As courageous state legislators enlist in the fight to repel the federal government’s assault on the Second Amendment, the governor of one western state is telling a liberty-minded state representative to stand down.
Governor Gary Herbert of Utah recently called a pro-gun rights bill sponsored by a Utah state representative “an exaggeration” and encouraged the lawmaker to “adhere to the law.”
This is not the level of support citizens of the Beehive State would expect from the man they elected to lead their state.
Herbert was specifically criticizing a measure offered by first-term Representative Brian Greene (R-Pleasant Grove). The bill is titled the State Supremacy Firearms Act.
Patterned after similar measures proposed in a dozen states, the Utah State Supremacy Firearm Act restores the walls of state sovereignty protected by the Constitution. Representative Greene provided The New American with an advance copy of the measure. The preamble of the legislation declares:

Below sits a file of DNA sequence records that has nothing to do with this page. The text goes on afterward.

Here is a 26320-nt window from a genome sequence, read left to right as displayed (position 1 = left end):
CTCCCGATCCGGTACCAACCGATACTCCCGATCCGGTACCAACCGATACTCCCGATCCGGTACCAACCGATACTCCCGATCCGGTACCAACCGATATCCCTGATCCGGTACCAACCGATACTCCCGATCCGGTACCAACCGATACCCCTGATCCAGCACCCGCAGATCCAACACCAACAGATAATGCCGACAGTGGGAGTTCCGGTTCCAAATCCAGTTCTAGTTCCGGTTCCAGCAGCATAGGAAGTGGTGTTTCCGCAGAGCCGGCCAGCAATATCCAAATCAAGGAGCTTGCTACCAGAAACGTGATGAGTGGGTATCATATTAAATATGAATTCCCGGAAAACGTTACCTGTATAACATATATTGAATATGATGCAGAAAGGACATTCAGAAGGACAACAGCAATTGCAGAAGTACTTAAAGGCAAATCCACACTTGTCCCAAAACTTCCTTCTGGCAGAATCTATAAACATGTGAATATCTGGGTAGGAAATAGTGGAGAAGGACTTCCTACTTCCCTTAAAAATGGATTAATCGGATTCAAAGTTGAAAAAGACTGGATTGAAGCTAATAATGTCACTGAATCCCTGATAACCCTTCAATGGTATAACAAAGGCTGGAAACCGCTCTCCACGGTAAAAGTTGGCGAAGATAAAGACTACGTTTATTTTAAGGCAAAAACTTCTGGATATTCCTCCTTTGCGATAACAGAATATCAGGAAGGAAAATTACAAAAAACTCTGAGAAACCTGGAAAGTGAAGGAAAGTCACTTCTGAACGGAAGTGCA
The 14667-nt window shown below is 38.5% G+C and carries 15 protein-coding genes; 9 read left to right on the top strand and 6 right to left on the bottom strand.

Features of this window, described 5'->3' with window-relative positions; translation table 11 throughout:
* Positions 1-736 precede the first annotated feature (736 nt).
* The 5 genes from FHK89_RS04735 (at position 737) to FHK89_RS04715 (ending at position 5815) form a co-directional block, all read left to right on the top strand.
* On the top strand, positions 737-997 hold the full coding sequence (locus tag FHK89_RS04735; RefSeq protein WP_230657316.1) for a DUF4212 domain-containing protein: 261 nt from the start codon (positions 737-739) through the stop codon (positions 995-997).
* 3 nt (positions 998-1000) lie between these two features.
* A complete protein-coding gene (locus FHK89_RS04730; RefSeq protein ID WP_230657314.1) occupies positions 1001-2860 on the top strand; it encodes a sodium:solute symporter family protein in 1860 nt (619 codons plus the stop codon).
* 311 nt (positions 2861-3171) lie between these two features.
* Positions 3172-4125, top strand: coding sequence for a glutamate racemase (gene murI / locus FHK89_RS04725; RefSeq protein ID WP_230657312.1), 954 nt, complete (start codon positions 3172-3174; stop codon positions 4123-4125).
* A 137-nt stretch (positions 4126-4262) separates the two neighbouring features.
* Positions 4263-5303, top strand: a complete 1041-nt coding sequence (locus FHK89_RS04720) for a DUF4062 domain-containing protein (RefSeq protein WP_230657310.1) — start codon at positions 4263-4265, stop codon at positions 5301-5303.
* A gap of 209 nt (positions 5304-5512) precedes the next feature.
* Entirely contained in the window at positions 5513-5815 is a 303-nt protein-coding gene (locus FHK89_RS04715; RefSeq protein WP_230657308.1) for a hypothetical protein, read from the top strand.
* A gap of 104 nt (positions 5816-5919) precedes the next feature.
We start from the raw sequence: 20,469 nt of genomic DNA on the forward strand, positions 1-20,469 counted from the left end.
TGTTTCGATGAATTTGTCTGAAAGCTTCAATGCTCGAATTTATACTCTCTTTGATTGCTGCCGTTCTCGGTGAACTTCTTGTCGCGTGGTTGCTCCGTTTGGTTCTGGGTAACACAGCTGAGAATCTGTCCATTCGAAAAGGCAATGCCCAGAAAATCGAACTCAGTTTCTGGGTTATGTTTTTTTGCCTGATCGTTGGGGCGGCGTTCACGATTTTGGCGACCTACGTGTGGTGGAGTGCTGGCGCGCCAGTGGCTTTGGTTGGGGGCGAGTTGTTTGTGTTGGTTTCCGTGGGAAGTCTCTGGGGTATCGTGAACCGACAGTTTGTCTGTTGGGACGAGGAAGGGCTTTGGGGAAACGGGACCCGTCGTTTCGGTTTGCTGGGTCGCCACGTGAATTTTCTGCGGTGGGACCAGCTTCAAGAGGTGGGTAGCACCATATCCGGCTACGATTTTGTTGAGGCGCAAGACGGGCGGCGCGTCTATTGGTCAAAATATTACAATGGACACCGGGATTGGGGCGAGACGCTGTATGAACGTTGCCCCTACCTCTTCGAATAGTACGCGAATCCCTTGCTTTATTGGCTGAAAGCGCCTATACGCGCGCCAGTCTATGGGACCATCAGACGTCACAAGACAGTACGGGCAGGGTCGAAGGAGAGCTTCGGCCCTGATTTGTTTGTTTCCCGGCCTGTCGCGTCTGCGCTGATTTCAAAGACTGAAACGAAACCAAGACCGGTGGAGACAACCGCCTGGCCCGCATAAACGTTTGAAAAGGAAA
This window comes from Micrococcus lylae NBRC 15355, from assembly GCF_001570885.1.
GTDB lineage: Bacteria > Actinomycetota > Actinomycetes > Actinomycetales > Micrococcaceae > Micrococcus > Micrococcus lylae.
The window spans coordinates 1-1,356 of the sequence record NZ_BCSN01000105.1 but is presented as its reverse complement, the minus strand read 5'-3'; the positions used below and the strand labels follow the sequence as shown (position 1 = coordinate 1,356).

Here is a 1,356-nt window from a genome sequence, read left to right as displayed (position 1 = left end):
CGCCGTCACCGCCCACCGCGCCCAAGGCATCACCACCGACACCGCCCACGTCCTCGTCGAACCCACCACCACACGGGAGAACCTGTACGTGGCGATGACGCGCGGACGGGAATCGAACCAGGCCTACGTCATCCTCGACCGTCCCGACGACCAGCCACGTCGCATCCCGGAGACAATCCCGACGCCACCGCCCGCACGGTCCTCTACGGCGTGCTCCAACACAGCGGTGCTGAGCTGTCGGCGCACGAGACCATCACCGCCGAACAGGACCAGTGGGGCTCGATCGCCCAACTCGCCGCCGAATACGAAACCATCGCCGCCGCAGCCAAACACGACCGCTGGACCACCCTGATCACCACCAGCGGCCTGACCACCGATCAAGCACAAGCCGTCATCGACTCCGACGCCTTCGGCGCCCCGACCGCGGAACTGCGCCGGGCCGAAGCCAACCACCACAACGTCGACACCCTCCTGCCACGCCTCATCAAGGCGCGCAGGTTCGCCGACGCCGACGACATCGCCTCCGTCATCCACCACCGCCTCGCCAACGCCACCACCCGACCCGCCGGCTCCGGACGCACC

It is the exclusive authority of the Legislature of this State to adopt and enact any and all laws, orders, rules or regulations as may be deemed necessary regarding the manufacture, transfer, possession, ownership, and/or use of firearms within the State of Utah, and ... any federal action which attempts to impose limitations on firearms contrary to the Second Amendment of the Constitution of the United States, or the Constitution or laws of the State of Utah, shall be unenforceable in Utah.
Greene’s bill goes beyond simply restating the fact of state supremacy in this area, however. It criminalizes participation by a federal agent in any federal disarmament program within Utah. Section 2 B declares: